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Ecological and Economical Impact of Snow Molds By Ken Anderson Winter Ecology, Spring 2009 Mountain Research Station – University of Colorado, Boulder.

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Presentation on theme: "Ecological and Economical Impact of Snow Molds By Ken Anderson Winter Ecology, Spring 2009 Mountain Research Station – University of Colorado, Boulder."— Presentation transcript:

1 Ecological and Economical Impact of Snow Molds By Ken Anderson Winter Ecology, Spring 2009 Mountain Research Station – University of Colorado, Boulder

2 Outline Plant winter adaptations Fungal winter adaptations Fungal adaptation for summers Impact on agriculture and golf courses Forest management Methods of control

3 Plant Strategies for Overwintering Decreased Respiration, Carbohydrate build up, Increased Cryostability of PM (Gaudet D. 1994)‏ Cross Adaptation in Winter Rye (Hiilovaara- Teijo M. 1999)‏ Snowpack: Friend + Foe (McBeath J. 2002)‏

4 Snow Mold Strategies for Winter Activity AFP production (Hoshino et al. 2004) (Snider et al. 1999)‏ Attack plants through stomatal openings or directly through epidermis (McBeath J. 2002)‏ Low temp active enzymes (Schmidt et al. 2008)‏ Depth of snow creates different microclimates (McBeath J. 2002)‏

5 Snow Mold Strategies for Spring Snow Melt and Summer Dormancy in the form of Spores: Snow Scard (McBeath J. 2002)‏ Dormancy in the form of scleortia: Typhula spp. (McBeath J. 2002)‏ Stay active over summer with limited activity M. Nivale (McBeath J. 2002)‏ Death of majority of biomass. DIN and DON increase during Spring snow melt (Schmidt et al. 2007)‏

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7 Economic Impact Damage to agriculture Winter cereals (Hsiang et al. 1999)‏ Damage to Golf courses (A. stolonifera damage) (Wang et al. 2005)‏ “Treatment of [Typhula spp.] may account for half of the chemical fungicide used on turf in [Canada]” (McBeath J. 2002)‏ Potential control of C. Canadensis by cottony snow mold (Mallet et al. 2000)‏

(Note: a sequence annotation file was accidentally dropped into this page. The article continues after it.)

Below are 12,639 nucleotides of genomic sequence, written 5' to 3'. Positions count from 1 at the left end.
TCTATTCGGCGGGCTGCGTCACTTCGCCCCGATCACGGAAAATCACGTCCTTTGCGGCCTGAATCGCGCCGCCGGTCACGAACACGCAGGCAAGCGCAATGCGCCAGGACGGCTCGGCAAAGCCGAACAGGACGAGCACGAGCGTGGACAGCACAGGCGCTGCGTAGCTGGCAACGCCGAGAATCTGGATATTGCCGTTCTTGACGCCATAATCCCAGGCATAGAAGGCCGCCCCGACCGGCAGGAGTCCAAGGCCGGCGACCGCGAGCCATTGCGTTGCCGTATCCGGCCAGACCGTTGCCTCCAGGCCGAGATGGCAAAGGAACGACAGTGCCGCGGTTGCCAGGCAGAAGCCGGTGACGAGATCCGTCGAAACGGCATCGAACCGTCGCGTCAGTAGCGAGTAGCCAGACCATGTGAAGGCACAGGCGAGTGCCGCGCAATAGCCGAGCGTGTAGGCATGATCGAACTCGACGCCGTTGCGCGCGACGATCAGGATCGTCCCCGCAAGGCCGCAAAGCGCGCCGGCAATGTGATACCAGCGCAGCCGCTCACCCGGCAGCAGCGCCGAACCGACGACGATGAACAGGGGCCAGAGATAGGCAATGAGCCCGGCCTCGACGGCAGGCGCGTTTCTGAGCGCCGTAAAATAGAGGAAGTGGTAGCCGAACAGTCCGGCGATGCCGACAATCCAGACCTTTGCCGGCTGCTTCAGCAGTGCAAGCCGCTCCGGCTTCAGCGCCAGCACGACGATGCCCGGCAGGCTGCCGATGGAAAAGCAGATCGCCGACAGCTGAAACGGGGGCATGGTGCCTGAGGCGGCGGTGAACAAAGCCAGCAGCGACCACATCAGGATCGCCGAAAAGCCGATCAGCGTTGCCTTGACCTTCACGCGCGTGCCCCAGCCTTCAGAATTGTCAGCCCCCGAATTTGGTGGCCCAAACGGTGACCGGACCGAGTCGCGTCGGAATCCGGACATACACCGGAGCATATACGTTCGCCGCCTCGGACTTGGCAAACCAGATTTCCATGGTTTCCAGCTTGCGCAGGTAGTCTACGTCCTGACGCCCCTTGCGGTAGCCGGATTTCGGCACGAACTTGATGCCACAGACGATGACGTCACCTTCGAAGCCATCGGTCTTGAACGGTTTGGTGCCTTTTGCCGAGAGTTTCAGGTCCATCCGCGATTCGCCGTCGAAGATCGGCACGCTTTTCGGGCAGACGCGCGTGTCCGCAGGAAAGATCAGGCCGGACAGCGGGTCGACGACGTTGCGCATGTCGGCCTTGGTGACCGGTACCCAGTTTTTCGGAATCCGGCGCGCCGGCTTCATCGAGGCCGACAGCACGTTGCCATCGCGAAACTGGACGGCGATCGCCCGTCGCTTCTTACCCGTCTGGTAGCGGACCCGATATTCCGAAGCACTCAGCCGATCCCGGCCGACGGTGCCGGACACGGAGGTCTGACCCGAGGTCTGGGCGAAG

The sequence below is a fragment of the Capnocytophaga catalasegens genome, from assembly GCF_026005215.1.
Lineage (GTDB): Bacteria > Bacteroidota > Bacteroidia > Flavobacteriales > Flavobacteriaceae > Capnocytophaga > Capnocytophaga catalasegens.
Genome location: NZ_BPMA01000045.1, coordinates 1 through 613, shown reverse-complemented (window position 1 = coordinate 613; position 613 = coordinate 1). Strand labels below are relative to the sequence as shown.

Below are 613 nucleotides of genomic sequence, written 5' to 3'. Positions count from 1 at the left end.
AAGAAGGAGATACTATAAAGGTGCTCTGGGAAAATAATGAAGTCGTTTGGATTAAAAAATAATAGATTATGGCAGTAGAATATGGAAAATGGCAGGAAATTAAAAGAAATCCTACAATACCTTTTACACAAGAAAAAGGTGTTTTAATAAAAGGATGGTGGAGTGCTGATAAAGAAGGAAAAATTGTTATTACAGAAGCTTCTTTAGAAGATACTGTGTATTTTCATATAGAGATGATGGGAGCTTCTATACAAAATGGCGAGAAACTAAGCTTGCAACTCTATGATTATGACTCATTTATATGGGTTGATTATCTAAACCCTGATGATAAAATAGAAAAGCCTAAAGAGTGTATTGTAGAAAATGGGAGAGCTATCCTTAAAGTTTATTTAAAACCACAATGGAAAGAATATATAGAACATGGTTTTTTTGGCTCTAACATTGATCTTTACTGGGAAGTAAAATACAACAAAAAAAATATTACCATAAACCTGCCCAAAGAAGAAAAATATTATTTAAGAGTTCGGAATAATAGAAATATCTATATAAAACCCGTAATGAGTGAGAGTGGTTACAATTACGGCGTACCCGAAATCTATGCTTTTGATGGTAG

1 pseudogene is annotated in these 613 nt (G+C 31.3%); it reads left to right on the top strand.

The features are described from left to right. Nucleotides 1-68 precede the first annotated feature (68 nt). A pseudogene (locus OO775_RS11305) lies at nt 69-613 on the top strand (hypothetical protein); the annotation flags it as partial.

8 Strategies for Control Modifying strain resistance (Guadet D. 1994)‏ Ensuring proper acclimatization (Guadet D. 1994)‏ Fungicide less effective at low temperatures (McBeath 2002) Don't degrade quickly at low temp Removing snow cover (Hsiang et al. 1999)‏ Fall fertilization (Hsiang et al. 1999)‏

9 Strategies for Control Biocontrol against Typhula spp. (Hsiang et al. 1999)‏ Summer Control Still potential for airborne inoculation Fall Control Expensive but potential for less ecological damage Winter Control Requires low temp tolerance

10 Conclusions Snow Molds have an important ecological impact These impacts can be harnessed for forest management There are effective strategies for reducing impact on crops

11 Further Research Effect of LTB on white spruce seedlings Further resistant strain development of winter cereals Further microbial bio-control for fall and winter

12 Questions? Smith J. 1980

13 Bibliography 1. Christopher S, et al. Role of ice nucleation and antifreeze activities in pathogenesis and growth of snow molds Phytopathology [Internet] 1999 December [cited 2009 Feb 28 th ]Available from: 2. Guadet D. Progress towards understand interaction between cold hardiness and snow mold resistance and development of resistant cultivars C. J. Plant Physiology [Internet] 1994 [cited 2009 Feb 28 th ] Available from: 3. Hiilovaara-Teijo M, et al. Snow-mold-induced apoplastic proteins in winter rye leaves lack antifreeze activity Plant Physiology [Internet] 1999 October [cited 2009 Feb 28 th ] Available from: 4. Hsiang T, et al. Biology and management of typhula snow molds of turfgrass Plant Disease [Internet] 1999 [cited 2009 Feb 28 th ] Available from:

14 Bibliography 5. Hoshino T, et al. Antifreeze proteins from snow mold fungi C. J. Botany [Internet] 2004 Jan [cited 2009 Feb 28 th ] Available from: cnrc.gc.ca 6. Lipson D, Scmidt K. Seasonal changes in an alpine soil bacterial community in the colorado rocky mountains Appl. Environ. Microbial [Internet] 2004 Jan [cited 2009 Feb 28 th ] A vailable from: M.pdf 7. Mallet K, et al. Effect of cottony snow mold on mortality and biomass of calamagrostis canadensis under controlled-environment conditions Biological Control [Internet] 2000 March [cited 2009 Feb 28 th ] Available from: 8. McBeath J. Snow mold-plant-antagonist interactions: survival of the fittest under the snow Apsnet Feature [Intenet] 2002 March [cited 2009 Feb 28 th ] Available from:

15 Bibliography 9. Schadt C, et al. Seasonal dynamics of previously unknown fungal lineages in tundra Science [Internet] September [cited 2009 Feb 28 th ] Available from: 10. Schmidt S, et al. Biogeochemical consequences of rapid microbial turnover and seasonal succession in soil Ecology [Internet] 2007 [cited 2009 Feb 28 th ] Available from: 11. Schmidt S, et al. Phylogeny and ecophysiology of opportunistic “snow molds” from a subalpine forest ecosystem Microb Ecol [Internet] April [cited 2009 Feb 28 th ] Available from: 12. Smith J. Snow Molds of Winter Cereals: guide for diagnosis, culture, and pathogenicity C. J. Plant Pathology 1980 [cited 2009 Feb 28 th ] Available from:

16 Bibliography 13. Wang Z, et al. Genotypic variation for snow mold reaction among creeping bengrass clones Crop Science [Internet] 2005 [cited 2009 Feb 28 th ] Available from:


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